Sen. McCain woos yuppies

Sen. John McCainJohn Sidney McCainCan the presidential candidates please talk about our debt crisis? Michelle Malkin knocks Cokie Roberts shortly after her death: 'One of the first guilty culprits of fake news' Arizona Democratic Party will hold vote to censure Sinema MORE (R-Ariz.) is restructuring his fundraising schedule to woo mid-level political donors in a round of fundraising that political analysts say could make or break his White House campaign.

One of the central elements of McCain’s strategy in the second quarter is to court young donors who, in addition to money, might inject a measure of youthful enthusiasm into his campaign.

Some inside-the-Beltway handicappers have observed that McCain, who follows an unrelenting schedule, at times looks tired on the campaign trail.
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The senator frequently parries questions about his age; if victorious, he would be 72 when he took the oath of office for the first time, older than anyone before him.

His fundraisers will hold a conference call today to discuss the official launch of his New Hampshire campaign and to plan for a May 23 event in Washington, DC to which they hope to lure young professionals.

The event is slated to raise around $100,000 — modest in comparison to most presidential events, but intended to serve as a blueprint for others all over the country.

The strategy is modeled on similar programs used by Sens. John ThuneJohn Randolph ThuneHillicon Valley: Zuckerberg to meet with lawmakers | Big tech defends efforts against online extremism | Trump attends secretive Silicon Valley fundraiser | Omar urges Twitter to take action against Trump tweet NRA says Trump administration memo a 'non-starter' Trump administration floats background check proposal to Senate GOP MORE (R-S.D.) and Jim DeMint (R-S.C.) in 2004 and by former Sen. Rick Santorum (R-Pa.) in 2006.

It will yield two benefits, say McCain allies. It will tap mid-level donors who cannot afford to attend $1,000 or $2,000-per-person fundraisers but have more giving potential than donors targeted by direct mail solicitations, who tend to give $25-$100.

It will also mobilize supporters between the ages of 25 and 45, giving them fundraising and organizing roles, which McCain hopes will generate a youthful buzz about his candidacy, something that would help dispel questions about his own energy level.

What young supporters lack in disposable income they can make up for with active social networks and free time.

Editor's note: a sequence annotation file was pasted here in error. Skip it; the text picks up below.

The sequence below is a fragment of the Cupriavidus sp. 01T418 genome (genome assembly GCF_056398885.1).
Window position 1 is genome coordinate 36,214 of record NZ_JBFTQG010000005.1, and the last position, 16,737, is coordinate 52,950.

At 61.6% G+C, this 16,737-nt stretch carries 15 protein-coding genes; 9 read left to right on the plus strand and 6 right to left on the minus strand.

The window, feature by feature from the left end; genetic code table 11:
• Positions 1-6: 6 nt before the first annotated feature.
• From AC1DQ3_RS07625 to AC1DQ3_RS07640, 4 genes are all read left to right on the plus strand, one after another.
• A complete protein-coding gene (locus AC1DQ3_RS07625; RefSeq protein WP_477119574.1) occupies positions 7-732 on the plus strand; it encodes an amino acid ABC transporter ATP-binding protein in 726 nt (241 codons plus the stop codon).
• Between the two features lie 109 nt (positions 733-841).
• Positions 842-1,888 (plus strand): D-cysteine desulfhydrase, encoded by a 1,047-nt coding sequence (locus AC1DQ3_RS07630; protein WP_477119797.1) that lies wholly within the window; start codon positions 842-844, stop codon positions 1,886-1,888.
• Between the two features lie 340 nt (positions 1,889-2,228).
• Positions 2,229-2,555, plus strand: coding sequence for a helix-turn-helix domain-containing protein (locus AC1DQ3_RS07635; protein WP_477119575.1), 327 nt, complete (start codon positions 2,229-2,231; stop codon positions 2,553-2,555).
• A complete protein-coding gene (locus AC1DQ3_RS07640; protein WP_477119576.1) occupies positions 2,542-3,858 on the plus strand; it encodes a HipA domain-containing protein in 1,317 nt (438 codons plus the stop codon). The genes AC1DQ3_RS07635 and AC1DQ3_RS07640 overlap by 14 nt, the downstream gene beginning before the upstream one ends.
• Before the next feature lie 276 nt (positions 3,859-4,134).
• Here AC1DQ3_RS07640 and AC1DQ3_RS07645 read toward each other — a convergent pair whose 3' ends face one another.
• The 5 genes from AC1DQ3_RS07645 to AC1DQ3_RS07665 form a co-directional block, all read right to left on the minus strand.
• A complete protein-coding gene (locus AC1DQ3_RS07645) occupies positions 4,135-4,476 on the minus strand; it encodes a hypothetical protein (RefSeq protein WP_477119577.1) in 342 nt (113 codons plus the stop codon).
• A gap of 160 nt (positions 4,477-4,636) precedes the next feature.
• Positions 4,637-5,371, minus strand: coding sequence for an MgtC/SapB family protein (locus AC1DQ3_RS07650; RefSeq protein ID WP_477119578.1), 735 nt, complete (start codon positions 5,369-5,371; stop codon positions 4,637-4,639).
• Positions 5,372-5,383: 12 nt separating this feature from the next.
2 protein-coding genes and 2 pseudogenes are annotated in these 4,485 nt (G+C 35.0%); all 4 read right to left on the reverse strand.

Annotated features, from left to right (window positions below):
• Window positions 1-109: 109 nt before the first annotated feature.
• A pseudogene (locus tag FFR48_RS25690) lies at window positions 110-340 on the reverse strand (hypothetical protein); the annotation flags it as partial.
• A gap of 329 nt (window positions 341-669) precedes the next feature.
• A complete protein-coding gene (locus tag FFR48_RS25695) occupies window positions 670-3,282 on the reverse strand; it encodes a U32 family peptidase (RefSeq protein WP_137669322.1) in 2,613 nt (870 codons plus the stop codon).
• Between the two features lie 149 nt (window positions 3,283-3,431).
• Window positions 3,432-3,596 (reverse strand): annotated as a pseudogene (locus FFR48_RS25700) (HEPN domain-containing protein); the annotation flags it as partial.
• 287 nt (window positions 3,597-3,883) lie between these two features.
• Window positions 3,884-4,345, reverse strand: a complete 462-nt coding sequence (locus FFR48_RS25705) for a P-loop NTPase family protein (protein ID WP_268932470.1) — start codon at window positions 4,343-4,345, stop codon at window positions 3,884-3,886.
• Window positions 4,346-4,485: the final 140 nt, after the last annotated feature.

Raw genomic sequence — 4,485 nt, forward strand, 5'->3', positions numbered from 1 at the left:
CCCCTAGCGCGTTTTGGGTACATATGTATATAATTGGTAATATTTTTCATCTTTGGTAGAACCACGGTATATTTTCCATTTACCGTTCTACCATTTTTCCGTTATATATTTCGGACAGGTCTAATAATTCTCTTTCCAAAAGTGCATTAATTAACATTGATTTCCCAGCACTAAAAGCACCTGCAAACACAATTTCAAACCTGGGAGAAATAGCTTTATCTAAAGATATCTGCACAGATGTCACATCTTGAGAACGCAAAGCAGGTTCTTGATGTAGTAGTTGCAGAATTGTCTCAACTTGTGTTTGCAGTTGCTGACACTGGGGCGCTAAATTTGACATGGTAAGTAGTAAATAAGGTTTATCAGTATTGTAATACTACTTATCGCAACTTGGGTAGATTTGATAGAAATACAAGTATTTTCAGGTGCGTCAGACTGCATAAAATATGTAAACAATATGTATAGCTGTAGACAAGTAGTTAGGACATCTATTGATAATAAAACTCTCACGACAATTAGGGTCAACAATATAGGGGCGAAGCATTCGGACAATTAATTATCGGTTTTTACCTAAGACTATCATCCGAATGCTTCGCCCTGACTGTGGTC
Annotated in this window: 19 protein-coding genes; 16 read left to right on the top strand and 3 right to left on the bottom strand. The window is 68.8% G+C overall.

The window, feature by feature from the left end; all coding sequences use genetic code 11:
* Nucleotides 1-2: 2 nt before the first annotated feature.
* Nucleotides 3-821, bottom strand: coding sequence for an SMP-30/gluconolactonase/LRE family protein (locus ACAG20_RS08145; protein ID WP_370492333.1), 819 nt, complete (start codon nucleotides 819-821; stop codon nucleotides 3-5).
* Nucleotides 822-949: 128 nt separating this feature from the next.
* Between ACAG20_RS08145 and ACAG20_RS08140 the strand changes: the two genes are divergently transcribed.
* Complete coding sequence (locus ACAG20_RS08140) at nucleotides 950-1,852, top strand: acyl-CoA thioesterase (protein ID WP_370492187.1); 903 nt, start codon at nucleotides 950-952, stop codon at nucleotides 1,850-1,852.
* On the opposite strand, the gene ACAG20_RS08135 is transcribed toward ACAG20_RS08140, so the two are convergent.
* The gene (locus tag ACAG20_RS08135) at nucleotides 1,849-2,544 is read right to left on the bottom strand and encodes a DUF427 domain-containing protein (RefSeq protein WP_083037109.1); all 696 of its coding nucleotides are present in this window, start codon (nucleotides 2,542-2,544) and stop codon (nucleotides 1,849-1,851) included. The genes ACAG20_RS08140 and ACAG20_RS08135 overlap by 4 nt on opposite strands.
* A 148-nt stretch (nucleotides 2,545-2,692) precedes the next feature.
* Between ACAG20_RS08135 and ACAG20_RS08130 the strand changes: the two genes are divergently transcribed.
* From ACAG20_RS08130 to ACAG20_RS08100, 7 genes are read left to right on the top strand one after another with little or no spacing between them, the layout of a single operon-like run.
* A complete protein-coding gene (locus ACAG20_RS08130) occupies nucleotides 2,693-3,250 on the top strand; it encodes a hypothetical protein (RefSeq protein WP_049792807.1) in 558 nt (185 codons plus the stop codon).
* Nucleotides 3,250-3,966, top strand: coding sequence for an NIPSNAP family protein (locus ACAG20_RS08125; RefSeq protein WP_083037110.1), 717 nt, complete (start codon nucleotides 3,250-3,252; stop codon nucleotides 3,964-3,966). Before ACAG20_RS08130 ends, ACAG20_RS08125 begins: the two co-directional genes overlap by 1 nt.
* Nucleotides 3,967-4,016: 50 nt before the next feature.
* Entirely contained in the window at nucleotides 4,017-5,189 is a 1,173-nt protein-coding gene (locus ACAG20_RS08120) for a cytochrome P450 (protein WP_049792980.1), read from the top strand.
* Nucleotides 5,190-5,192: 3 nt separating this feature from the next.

“We were not as happy with [our money] numbers as we could have been,” said a person intimately familiar with McCain’s fundraising operation. “We spent a lot of time trying to figure how to restructure the fundraising program. The goal of the [young professionals’] program to raise money in a community we feel can be very effective.”

Professionals who sign up to be fundraisers for the program are expected to raise $50,000 for the campaign.

“It’s really to stimulate some energy in the community,” said the operative. “Recruit, recruit, recruit and get people hyped.”

McCain’s campaign has already named people to chair the young professionals’ campaign effort in about 10 states including California, New Jersey, Michigan, Illinois, Texas, Maryland and North Carolina. The goal is to expand the program, which started in February and is now accelerating, to all 50 states.  

A McCain aide said the program, dubbed YP4McCain in a nod to the popularity of acronyms among BlackBerry-wielding young professionals, “is very well organized and expanding very quickly.” 

McCain’s rival, former Massachusetts Gov. Mitt Romney (R), has built a similar program.

“Any candidate would be wise to do that kind of thing. From that standpoint I think McCain is on track,” said Dick Wadhams, chairman of the Colorado Republican Party, who was one of the first strategists to use a young professionals fundraising program in a federal race when he managed Thune’s 2004 upset of then-Senate Minority Leader Tom Daschle (D-S.D.). “It’s a very successful program.”

Wadhams said Thune appealed to young professionals because he was 43 years old when he defeated Daschle.
“We were trying to take advantage of Thune’s youthful appearance,” he said, but added that McCain could be just as successful even though he is 24 years older than his Senate colleague.

McCain also plans to undertake an intense fundraising schedule over the next two and a half months. Between now and the end of June, his campaign will hold fundraisers in Arizona, California, Connecticut, Illinois, Michigan, North Carolina and South Carolina, said a McCain ally who is raising money for him. Fundraisers are also tentatively scheduled for Ohio, Oklahoma, Texas, and Mississippi.

This week alone the McCain campaign has scheduled fundraising events in Connecticut, New York, New Hampshire and South Carolina to accompany McCain’s official campaign launch tour through New Hampshire, South Carolina, Iowa and Nevada.

“In South Carolina, a new poll by NewsChannel 15 and Zogby International, shows McCain leading the Republican field by a slim margin.”

A McCain aide said these events were planned before Republican candidates made public their fundraising totals for the first three months of this year. Romney led the pack by raising $23 million. Former New York City Mayor Rudy Giuliani raised nearly $15 million and McCain raised $13 million.

 Kirk Blalock, a partner at Fierce, Isakowitz & Blalock, is the national chairman of the young professionals’ program.
He said 300 to 400 people will attend the May 23 DC fundraiser at a cost of $75 per person.
 
“Our goal is to raise money and raise energy and enthusiasm for the campaign,” he said.